Try a few of these links
Ralph DiNola wrote a great post about this back in 2001 called LEED Design Fees but it doesn't seem to be on the web anymore. Try a Google search and see if you can find it.
As the lead author for the GSA LEED Cost Study, I can tell you that it did include a section on soft costs (including a pretty detailed breakdown in the appendix). While the study is dated to some degree, it addresses the issue in a relatively comprehensive way.
Overall, I think the GSA study still has a lot of useful insights, particularly on how you approach LEED cost impacts in an overall building project. At the time it was released, it received a lukewarm response from EBN, who seemed to feel that it did not address synergies adequately. After purchasing the EBN/LEED User report, which I find much more schematic than GSA's and much harder to apply, I think the GSA report deserves a second look. It's too bad they have not decided to update the study to match the current LEED requirements - perhaps they'll do it for LEED 2012.
I am looking for a clarification on who qualifies for the USGBC Member Fee for a registered project - does the project owner need to be a USGBC member or is it the LEED Administrator who registers the project? I have not been able to find specific documentation that defines who needs to be the the USGBC member to qualify for the USGBC Member registration fee.
In my experience the project administrator, the person or company who registers the project, needs to be a member of USGBC in order to recieve the discount.
Thank you Emily - that is what I had thought, just wanted to confirm it as I am updating projected LEED costs for an upcoming LEED project.
Our office has taken over a project that was originally registered by another firm that was not a USGBC member. If we are members (which we are) can we get the USGBC member pricing for the design and construciton reviews? Or did the project need to be registered initially with a membership?
Do you know how to associate a project with our current membership? Or will GBCI automatically know that we should get the reduced rates when submitting since our account is associated with our membership?
Thanks for any guidance you can provide!
Breana, I would assume you could get the member discount for the review. I would contact GBCI for help with this. I am not sure they would automatically konw. Or perhaps when you go to pay it will become apparent one way or the other.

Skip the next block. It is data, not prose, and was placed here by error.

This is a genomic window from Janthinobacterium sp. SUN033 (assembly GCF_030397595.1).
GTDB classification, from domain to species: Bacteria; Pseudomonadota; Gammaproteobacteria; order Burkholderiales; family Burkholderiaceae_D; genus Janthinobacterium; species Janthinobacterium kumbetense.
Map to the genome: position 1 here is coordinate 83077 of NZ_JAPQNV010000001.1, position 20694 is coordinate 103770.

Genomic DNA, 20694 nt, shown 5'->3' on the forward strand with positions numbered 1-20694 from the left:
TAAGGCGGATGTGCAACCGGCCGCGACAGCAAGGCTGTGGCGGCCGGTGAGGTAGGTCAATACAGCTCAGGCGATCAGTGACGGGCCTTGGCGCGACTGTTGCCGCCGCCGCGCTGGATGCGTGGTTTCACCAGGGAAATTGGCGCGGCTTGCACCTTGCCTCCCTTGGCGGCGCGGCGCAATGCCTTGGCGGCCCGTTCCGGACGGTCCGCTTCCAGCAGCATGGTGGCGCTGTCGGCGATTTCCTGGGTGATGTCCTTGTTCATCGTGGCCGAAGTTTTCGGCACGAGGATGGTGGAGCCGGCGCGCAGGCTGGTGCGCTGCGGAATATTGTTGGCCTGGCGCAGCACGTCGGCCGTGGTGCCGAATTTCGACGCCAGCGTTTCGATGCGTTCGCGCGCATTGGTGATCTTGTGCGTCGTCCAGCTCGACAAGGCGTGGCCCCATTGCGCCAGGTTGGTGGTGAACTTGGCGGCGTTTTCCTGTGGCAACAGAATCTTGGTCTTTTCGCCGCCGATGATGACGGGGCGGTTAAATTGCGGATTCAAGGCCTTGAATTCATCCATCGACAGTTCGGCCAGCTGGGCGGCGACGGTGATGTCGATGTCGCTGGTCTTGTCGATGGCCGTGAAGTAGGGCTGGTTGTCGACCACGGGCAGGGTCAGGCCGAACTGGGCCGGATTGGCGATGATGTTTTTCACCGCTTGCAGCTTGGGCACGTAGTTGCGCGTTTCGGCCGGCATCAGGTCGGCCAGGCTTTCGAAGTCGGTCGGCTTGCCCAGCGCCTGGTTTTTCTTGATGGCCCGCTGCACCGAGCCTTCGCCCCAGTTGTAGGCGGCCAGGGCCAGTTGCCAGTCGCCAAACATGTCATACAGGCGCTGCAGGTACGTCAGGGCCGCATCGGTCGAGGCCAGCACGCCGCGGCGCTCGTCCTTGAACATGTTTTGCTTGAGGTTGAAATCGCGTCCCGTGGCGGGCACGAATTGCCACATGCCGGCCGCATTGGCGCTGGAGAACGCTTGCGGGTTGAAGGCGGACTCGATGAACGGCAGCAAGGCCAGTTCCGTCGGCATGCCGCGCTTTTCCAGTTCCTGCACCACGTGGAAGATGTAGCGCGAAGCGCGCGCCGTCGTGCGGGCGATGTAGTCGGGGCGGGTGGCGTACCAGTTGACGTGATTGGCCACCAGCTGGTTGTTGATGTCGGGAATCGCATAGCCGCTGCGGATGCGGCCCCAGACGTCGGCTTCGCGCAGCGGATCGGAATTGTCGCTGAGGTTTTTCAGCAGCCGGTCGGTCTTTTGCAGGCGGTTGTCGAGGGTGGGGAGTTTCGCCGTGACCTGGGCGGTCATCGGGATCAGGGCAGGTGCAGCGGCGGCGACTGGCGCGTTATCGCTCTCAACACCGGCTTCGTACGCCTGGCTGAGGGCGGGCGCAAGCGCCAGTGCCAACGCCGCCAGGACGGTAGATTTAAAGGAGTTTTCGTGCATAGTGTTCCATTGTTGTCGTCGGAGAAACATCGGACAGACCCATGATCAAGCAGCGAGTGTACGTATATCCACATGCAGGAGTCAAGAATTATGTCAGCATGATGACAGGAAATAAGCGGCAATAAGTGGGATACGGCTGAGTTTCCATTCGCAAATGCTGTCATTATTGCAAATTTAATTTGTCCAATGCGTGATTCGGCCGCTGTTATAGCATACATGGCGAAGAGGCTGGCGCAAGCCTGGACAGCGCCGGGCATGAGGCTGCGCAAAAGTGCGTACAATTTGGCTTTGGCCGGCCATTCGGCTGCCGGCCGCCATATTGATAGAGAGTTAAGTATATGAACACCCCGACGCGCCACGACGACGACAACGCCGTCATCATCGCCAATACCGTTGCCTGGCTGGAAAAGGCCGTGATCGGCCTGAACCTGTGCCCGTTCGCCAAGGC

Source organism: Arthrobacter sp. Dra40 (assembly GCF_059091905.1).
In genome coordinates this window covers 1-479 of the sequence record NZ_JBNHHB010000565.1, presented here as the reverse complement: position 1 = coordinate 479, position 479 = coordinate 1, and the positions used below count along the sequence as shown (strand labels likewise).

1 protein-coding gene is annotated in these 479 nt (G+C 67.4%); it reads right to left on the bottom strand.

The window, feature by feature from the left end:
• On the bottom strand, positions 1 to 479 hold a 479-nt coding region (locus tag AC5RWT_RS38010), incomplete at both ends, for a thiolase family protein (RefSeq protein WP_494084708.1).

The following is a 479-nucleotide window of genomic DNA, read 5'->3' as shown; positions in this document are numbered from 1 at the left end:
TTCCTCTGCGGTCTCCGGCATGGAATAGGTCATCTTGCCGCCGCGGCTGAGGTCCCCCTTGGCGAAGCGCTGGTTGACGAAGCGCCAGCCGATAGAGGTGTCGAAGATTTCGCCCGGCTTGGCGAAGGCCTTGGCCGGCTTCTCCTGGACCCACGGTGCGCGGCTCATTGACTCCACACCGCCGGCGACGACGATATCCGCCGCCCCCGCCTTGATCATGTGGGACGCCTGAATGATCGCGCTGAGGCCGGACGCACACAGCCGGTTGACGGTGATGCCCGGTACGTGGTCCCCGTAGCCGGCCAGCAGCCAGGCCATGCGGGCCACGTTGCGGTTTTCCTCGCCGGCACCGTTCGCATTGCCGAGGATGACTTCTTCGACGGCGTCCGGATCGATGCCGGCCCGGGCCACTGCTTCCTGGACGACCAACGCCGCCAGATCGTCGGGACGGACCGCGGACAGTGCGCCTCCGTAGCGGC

Just a note that appeal fees are up to $800 for some EA and EQ credits (primarily EAp1, EAp2, EAc1, EQp1 and EBOMEBOM is an acronym for Existing Buildings: Operations & Maintenance, one of the LEED 2009 rating sytems. EAc2). See updates for more details:
Hi Everyone!....just joining the LEED forum family.
I am evaluating a case for LEED Campus Cert. in order to prepare a service proposal, but complex conditions are encountered in the site. I just read the MPR and the 2010 AGMBC, and while reading previous comments on this website related to the subject, some things are clear, but some are more confusing.
1- Whether the pre-approved Master Site credits are to be applied to each individual LEED project certification, when applicable to one or more projects, or these credits are consumed when applied to the first LEED project certification?
2- A very particular condition in the site is as follow: Building A (BA) is a 7 story existing tower (only 1st and 3rd floor are owned ), Building C (BC) is a 4 story existing building in operation. As an in-fill building, a third will be inserted occupying the opened space separating BA and BC, named Building B (BB), a three story new construction building, intended for leed certification. BB is attached to both BA and BC, and will be connected to both in the 1st and 3rd floor with BA and connected through 1st floor with BC. How should LEED certification process be approached in this case where a new building connects to and facilities are shared with adjacent buildings?